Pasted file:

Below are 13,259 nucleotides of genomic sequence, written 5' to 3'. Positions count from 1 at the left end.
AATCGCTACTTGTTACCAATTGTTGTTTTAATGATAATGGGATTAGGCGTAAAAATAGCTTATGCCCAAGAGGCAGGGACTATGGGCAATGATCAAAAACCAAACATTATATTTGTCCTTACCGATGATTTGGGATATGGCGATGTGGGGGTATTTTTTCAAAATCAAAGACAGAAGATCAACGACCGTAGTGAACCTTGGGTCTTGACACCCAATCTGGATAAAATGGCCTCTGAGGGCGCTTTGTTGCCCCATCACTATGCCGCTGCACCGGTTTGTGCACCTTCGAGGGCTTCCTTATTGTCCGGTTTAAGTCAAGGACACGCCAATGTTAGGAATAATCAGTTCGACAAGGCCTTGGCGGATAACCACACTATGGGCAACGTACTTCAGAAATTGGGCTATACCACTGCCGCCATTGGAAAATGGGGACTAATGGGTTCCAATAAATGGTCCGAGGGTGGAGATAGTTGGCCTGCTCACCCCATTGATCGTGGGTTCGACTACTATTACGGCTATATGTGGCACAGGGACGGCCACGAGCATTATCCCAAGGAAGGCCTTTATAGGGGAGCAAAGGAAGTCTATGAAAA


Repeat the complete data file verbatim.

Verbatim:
Below are 13,259 nucleotides of genomic sequence, written 5' to 3'. Positions count from 1 at the left end.
AATCGCTACTTGTTACCAATTGTTGTTTTAATGATAATGGGATTAGGCGTAAAAATAGCTTATGCCCAAGAGGCAGGGACTATGGGCAATGATCAAAAACCAAACATTATATTTGTCCTTACCGATGATTTGGGATATGGCGATGTGGGGGTATTTTTTCAAAATCAAAGACAGAAGATCAACGACCGTAGTGAACCTTGGGTCTTGACACCCAATCTGGATAAAATGGCCTCTGAGGGCGCTTTGTTGCCCCATCACTATGCCGCTGCACCGGTTTGTGCACCTTCGAGGGCTTCCTTATTGTCCGGTTTAAGTCAAGGACACGCCAATGTTAGGAATAATCAGTTCGACAAGGCCTTGGCGGATAACCACACTATGGGCAACGTACTTCAGAAATTGGGCTATACCACTGCCGCCATTGGAAAATGGGGACTAATGGGTTCCAATAAATGGTCCGAGGGTGGAGATAGTTGGCCTGCTCACCCCATTGATCGTGGGTTCGACTACTATTACGGCTATATGTGGCACAGGGACGGCCACGAGCATTATCCCAAGGAAGGCCTTTATAGGGGAGCAAAGGAAGTCTATGAAAA